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The Need & Objectives of Foreign Trade Policy 2009-14

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Foreign Trade PolicyWhat

Foreign Trade Policy in India is formulated by the Government of India, Minister of Commerce and Industry, Department of Commerce. Foreign Trade Policy or the FTP is the set of guidelines or the policies which is proposed by the government to be incorporated in the economy and to be followed so as to attain maximum amount of Foreign Trade. The main objective of the policy is to underline the principles which need to be implemented while engaging into foreign trade.

Foreign Trade Policy – Why

Foreign Trade Policy helps in increasing the revenue of a nation by improving on the exports, which in turn help in improving the Balance of Payment. The policy lays the guidelines to help the trader’s trade efficiently and make the maximum. The policy laid down by the government is in the interest of the stakeholders with the sole motive to provide them with an ideal platform for trade.

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Foreign Trade Policy 2009-14

Before looking into the foreign trade policy for the year 2009-2014, let us first look at the working of the foreign policy for the year 2004-2009. The foreign trade policy announced by the UPA Government in 2004 had set two objectives:

  1. To double the percentage share of global merchandize trade within 5 years and
  2. Use trade expansion as an effective instrument of economic growth and employment generation.

The Year 2009

Looking back, we can say with satisfaction that the UPA Government has delivered on its promise. Following are the major happening and growth seen in the period ending 2009.

  1. Agriculture and industry has shown remarkable resilience and dynamism in contributing to a healthy growth in exports.  In the last five years our exports witnessed robust growth to reach a level of US$ 168 billion in 2008-09 from US$ 63 billion in 2003-04.
  2. Our share of global merchandise trade was 0.83% in 2003; it rose to 1.45% in 2008 as per WTO estimates.
  3. Our share of global commercial services export was 1.4% in 2003; it rose to 2.8% in 2008.
  4. India’s total share in goods and services trade was 0.92% in 2003; it increased to 1.64% in 2008.
  5. On the employment front, studies have suggested that nearly 14 million jobs were created directly or indirectly as a result of augmented exports in the last five years.

The year 2009 needs no introduction of its own as we know that the world was going through the period of global recession due to the sub-prime crisis and the back to back downgrading of the US credit rating by the largest credit rating firm S&P. In such a challenging situation the UPA Government, in its second innings assumed office. Countries across the world had been affected in varying degrees and all major economic indicators of industrial production – trade, capital flows, unemployment, per capita investment and consumption have taken a hit.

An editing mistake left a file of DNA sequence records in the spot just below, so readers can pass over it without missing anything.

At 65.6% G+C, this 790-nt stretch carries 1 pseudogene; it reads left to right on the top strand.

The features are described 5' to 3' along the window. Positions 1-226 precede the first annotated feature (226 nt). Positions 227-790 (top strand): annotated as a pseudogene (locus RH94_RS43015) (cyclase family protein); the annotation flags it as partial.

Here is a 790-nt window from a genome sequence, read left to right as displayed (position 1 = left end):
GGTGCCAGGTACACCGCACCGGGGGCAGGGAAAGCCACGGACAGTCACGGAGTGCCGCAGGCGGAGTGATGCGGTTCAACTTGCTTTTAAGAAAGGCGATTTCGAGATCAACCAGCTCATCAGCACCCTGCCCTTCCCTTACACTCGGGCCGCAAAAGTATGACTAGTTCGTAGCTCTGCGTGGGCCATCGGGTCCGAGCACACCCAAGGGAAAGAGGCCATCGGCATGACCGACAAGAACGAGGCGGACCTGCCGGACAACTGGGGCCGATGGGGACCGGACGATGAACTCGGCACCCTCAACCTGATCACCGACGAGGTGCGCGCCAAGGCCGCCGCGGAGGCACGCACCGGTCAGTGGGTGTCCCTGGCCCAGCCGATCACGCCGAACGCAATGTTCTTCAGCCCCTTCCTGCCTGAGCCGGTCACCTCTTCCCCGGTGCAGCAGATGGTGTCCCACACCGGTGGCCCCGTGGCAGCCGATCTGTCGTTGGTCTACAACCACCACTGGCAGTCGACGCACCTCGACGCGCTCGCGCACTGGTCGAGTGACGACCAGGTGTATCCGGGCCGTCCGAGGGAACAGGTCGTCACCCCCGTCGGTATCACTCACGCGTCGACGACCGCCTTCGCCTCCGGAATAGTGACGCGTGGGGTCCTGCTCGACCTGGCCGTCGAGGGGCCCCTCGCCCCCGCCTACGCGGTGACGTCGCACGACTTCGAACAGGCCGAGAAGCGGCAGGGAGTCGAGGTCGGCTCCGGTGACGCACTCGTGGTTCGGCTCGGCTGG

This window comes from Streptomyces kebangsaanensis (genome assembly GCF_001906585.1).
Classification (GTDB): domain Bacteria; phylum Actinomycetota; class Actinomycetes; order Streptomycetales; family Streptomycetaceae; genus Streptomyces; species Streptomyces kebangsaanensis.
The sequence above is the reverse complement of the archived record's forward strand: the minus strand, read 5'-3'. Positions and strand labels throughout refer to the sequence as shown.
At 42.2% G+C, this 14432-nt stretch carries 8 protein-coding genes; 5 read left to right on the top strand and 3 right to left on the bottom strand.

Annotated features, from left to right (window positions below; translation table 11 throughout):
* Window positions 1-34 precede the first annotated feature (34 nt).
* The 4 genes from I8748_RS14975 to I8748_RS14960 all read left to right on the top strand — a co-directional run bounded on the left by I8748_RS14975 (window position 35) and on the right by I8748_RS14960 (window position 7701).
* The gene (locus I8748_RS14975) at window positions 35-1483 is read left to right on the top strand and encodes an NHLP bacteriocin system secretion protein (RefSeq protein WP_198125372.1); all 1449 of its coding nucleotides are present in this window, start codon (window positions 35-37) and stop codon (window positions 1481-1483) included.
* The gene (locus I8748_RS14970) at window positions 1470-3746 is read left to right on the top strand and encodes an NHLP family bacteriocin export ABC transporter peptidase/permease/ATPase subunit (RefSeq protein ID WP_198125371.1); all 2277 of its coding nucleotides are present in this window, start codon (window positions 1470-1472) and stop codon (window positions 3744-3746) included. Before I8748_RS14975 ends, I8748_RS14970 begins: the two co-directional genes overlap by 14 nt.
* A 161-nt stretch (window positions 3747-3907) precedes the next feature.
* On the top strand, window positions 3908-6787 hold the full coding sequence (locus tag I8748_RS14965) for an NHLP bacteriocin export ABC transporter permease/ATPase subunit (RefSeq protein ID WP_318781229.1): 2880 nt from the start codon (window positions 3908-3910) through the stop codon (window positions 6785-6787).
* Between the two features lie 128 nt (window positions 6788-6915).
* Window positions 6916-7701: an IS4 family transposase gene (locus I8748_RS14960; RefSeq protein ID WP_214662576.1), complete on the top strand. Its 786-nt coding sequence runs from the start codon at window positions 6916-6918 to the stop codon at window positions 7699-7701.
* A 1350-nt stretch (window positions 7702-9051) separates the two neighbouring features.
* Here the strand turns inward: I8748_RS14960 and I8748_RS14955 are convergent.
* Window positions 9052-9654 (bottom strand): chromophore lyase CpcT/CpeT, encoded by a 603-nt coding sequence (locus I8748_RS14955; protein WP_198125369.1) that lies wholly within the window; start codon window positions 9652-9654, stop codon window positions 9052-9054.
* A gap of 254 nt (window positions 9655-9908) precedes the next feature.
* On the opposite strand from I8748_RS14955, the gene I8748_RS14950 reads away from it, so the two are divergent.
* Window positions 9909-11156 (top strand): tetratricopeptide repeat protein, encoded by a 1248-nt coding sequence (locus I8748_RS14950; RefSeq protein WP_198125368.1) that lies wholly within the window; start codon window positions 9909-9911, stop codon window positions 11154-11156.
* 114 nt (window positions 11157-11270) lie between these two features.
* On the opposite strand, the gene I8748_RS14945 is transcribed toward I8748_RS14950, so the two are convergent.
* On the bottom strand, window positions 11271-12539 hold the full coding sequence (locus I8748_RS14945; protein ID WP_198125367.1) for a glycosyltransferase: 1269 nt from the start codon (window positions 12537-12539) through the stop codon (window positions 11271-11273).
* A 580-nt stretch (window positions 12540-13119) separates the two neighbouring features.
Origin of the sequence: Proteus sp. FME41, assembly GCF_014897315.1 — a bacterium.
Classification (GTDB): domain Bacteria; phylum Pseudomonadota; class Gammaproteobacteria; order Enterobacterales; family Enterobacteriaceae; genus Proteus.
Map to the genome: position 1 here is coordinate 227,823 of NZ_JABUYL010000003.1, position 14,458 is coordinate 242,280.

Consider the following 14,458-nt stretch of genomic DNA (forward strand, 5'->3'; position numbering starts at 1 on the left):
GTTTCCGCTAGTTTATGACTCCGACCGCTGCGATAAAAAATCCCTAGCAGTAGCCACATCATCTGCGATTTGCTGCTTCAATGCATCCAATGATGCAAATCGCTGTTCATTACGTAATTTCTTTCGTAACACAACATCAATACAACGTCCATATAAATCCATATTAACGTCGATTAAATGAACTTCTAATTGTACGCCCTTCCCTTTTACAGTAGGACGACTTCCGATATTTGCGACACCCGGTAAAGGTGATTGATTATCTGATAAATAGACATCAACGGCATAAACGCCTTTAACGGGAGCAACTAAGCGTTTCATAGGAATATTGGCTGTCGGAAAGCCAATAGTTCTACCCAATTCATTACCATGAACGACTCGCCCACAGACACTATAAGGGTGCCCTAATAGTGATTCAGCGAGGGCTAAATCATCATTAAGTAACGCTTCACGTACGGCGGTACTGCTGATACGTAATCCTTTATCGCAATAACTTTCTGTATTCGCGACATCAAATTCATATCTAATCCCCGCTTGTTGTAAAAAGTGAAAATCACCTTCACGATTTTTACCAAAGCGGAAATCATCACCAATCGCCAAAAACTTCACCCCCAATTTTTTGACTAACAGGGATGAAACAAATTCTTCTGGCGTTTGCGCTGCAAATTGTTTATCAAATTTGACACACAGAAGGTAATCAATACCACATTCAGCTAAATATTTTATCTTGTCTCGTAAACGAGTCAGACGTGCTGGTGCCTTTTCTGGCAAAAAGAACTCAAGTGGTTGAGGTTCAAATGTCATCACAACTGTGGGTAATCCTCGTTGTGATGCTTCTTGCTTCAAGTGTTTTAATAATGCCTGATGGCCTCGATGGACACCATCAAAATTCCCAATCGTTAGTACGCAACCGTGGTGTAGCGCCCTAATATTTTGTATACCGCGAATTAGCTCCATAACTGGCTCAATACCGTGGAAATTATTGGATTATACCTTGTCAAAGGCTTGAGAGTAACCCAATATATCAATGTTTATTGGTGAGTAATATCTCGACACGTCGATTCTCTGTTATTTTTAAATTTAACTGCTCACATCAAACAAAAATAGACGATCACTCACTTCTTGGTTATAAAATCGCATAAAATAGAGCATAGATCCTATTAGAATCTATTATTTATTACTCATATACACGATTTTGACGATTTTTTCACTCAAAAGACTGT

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The WTO estimated the global trade to decline by 9% in volume terms and the IMF estimated a decline of over 11%. It was also estimated by world bank that 53 million more people would fall into the poverty net that year and over a billion people would go chronically hungry. India  was not affected to the same extent as compared to the other economies of the world, yet the exports suffered a decline, due to a contraction in demand in the traditional markets of India’s exports. In the grim economic climate it was indeed a daunting task to formulate the foreign trade policy due to declining demand in the developed world.

In order to maintain fruitful trade practices in the coming five years it is needed that motion strategies and policy measures are set in such a manner that it will catalyze the growth of exports.

Objectives of Foreign Trade Policy 2009-14

  • Achieving an annual export growth of 15% with an annual export target of US$ 200 billion by March 2011.
  • The country should be able to come back on the high export growth path of around 25% per annum by 2014.
  • Double India’s exports of goods and services by 2014

In order to meet these objectives, the Government would follow a mix of policy measures including:

  • Fiscal incentives
  • Institutional changes
  • Procedural rationalization
  • Enhanced market access across the world
  • Diversification of export markets.

Following are the three pillars which will support in achieving this target

  • Improvement in infrastructure related to exports
  • bringing down transaction costs
  • providing full refund of all indirect taxes and levies.

Niraj Satnalika

Niraj is an MBA in International Business (Finance). Prior to this he completed B.Tech in Electronics and Instrumentation. He is currently working with Confederation of Indian Industry (CII), Kolkata in capacity of Consultant. Satnalika is actively involved with an NGO and works towards promoting education among the underprivileged.

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